I was half expecting the pigs to attempt to bumrush us once we were separated from the rest of the crowd but much to my surprise, they decide to let us leave the courthouse. As I made my way down the corridor to the main entrance. One of the martials shoulder checked a female comrade who was walking out of the building. She turned and screamed at him and yet another altercation began. I walked over to him and asked him what his fuckin problem was. While she was certainly capable of putting this guy in his place I wanted to have her back, just in case. As she started to walk away from him, he made another threatening comment to me.

“Fuck you, pig,” I said while turning around to see that Kazi, Eroc, and Opp hadn’t noticed the altercation and had already left the building.

“What was that?” the pork chop yelled. “Come here.” I made a quick dash for the front door and into the strength of the crowd of supporters waiting outside the courthouse.

Although we were boxed in by the police, there was a lot of positive energy coming out of the crowd of supporters. We had people from all over the country come out to support Lynne, Mohamed and Ahmed. Fred Hampton Jr., Netdahe Williams and Henekis Williams, Russell Shoatz Jr., and Pam Africa and many more came out for the sentencing. I even had the honour of meeting Puerto Rican independantista, Antonia Camancho Negron, who had himself just been released from prison not that long before.

We all waited anxiously for any information coming from inside the courtroom. Every now and then someone from each defense team would come out and give a report. The first sentence was handed to the Paralegal Ahmed sattar for 24 years. This set a very bad precedent, for the days proceedings.

Eventually we got the announcement on Lynne and Mohamed’s sentences. Mohamed was sentenced to 20 months and Lynne received 28 months and was released on bail pending appeal. While their was sadness that a 24-year sentence was handed to satter, as far as Lynne was concerned it was far far better than the thirty years that the prosecutor was looking to give to her.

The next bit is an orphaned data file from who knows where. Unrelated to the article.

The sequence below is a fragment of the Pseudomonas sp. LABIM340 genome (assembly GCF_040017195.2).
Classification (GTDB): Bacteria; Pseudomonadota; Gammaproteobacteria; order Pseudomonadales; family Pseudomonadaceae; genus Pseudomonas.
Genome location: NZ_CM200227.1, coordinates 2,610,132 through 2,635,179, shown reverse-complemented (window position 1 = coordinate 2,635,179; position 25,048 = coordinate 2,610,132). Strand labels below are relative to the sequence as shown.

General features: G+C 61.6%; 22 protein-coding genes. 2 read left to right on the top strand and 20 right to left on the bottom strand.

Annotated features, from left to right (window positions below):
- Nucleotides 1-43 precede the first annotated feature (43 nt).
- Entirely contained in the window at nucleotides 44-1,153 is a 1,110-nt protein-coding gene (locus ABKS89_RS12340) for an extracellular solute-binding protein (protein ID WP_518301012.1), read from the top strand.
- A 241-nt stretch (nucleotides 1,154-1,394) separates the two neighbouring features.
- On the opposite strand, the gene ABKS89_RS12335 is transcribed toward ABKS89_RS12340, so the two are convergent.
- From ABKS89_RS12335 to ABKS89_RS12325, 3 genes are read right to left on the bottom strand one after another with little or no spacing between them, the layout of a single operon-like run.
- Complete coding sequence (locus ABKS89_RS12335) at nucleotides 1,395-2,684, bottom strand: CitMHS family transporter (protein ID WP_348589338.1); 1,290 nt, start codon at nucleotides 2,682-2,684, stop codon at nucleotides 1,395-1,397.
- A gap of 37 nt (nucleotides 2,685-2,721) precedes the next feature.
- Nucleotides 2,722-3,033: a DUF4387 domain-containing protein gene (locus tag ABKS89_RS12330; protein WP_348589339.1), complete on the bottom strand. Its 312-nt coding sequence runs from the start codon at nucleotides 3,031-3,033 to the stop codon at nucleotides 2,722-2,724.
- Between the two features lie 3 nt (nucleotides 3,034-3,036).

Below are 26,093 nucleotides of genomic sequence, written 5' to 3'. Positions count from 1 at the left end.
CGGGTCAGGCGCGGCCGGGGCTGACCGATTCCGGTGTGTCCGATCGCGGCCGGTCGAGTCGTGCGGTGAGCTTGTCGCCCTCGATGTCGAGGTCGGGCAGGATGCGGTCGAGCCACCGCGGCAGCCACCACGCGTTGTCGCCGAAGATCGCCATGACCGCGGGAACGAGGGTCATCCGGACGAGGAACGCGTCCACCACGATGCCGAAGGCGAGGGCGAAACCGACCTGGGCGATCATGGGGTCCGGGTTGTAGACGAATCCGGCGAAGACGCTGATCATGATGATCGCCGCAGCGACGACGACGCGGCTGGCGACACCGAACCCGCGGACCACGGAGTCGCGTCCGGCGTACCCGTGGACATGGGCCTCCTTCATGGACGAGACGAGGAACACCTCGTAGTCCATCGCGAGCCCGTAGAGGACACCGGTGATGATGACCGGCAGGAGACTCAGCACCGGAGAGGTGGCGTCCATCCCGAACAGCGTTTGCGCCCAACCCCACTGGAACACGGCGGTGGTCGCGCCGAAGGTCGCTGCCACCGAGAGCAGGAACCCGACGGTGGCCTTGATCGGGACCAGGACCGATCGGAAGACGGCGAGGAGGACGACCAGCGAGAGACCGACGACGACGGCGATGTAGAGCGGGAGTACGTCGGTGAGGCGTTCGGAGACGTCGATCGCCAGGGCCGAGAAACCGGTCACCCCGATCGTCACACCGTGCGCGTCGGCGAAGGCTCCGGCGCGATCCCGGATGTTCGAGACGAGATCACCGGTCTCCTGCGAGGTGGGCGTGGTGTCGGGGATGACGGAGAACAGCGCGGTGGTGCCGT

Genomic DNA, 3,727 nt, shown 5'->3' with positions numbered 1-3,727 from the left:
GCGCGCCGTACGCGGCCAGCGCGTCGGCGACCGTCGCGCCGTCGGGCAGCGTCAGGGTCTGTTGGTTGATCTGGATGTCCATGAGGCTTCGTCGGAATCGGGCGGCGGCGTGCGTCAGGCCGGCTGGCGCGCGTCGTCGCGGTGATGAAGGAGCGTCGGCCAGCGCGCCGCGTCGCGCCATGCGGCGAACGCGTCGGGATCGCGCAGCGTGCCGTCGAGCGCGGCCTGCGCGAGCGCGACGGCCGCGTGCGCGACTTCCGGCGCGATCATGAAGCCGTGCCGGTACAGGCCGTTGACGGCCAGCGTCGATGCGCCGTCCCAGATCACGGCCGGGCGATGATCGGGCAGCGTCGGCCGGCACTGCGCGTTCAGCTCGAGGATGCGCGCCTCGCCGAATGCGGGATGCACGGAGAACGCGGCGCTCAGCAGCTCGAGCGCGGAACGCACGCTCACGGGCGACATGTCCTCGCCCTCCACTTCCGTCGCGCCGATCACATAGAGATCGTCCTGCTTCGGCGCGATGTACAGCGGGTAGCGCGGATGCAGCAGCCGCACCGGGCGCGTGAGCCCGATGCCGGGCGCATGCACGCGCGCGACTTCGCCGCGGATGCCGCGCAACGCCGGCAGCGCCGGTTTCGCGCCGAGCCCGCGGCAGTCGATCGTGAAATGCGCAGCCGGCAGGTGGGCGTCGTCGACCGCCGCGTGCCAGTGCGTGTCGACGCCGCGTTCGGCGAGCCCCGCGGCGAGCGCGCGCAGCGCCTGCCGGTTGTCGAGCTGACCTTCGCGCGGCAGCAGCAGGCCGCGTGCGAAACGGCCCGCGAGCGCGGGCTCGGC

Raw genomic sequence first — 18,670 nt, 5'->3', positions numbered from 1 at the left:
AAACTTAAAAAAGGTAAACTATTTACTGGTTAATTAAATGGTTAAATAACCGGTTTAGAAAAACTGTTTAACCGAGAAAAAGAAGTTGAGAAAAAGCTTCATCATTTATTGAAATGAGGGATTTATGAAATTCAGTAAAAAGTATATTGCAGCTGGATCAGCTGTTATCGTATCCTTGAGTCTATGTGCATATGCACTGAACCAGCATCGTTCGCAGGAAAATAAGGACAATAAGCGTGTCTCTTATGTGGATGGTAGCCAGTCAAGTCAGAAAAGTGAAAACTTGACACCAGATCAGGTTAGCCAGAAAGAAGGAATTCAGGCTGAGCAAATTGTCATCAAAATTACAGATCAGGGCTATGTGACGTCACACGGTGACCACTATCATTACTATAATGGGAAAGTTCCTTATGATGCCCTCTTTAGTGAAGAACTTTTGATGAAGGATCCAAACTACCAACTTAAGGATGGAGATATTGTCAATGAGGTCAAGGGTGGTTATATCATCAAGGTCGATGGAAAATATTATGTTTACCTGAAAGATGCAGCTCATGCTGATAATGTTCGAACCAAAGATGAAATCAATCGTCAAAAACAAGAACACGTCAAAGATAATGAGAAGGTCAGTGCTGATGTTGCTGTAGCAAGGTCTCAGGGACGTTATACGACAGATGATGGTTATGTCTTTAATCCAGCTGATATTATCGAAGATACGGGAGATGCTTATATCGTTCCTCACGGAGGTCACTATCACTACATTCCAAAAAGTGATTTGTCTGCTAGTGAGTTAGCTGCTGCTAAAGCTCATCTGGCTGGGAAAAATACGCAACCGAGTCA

When she finally exited the courthouse, we all erupted into cheers and pumped fists. Everyone headed over to the local Thai restaurant for a celebratory dinner.

Kazi, Myriam and I made our way to the car and headed on our long journey back to Boston.

Lynne Stewart’s Sentencing

by Robin Hood
Jericho Boston, www.jerichoboston.org

As many reading this will already know, on Saturday October 16, Lynne Stewart, Ahmed Abdel Sattar, and Mohamed Yousry were finally due to be sentenced after enduring a seven month long trial. After leaving work on Friday, Kazi, Myriam and I, representing the Jericho Boston contingent, set off for what turned out to be a long, almost six hour drive to New York city.

We parted ways upon arriving in New york and I head to a friends for the night. Saturday morning I made my way to the courthouse, arriving shortly after nine.

Kazi and Myriam had already made it into the courthouse. When I entered the courthouse, and got into line, behind thirty people or so, an announcement was made that the courtroom for Lynne, Ahmed, and Mohamed’s sentencing had been closed and that anyone in line attempting to go to that courtroom was told to wait outside. I decided to pretend that I was headed to another courtroom and stayed in line. Once I made it through security, I headed for the courtroom. As it turned out, many others had ignored the instructions of the pigs and had gone up the courtroom also and our numbers ranged from between fifty to sixty people standing in the hallway, right out side of the courtroom.

The emotions were high and as Lynne made her way through the crowd, fists were raised and chants of “Lynne, Lynne, Lynne…” echoed through the court building. The pigs found to this to be quite unsettling. While one of the pigs was attempting to close the door the crowd pushed forward, temporarily blocking it from closing.

“Move back, we cant close the door until everybody moves back” yelled one of the swine guarding the door.

“Looks like you got a problem Jack,” replies Kazi.

Thats when the confrontation began. One of the Martials began glaring at Kaz, trying to get him to back down.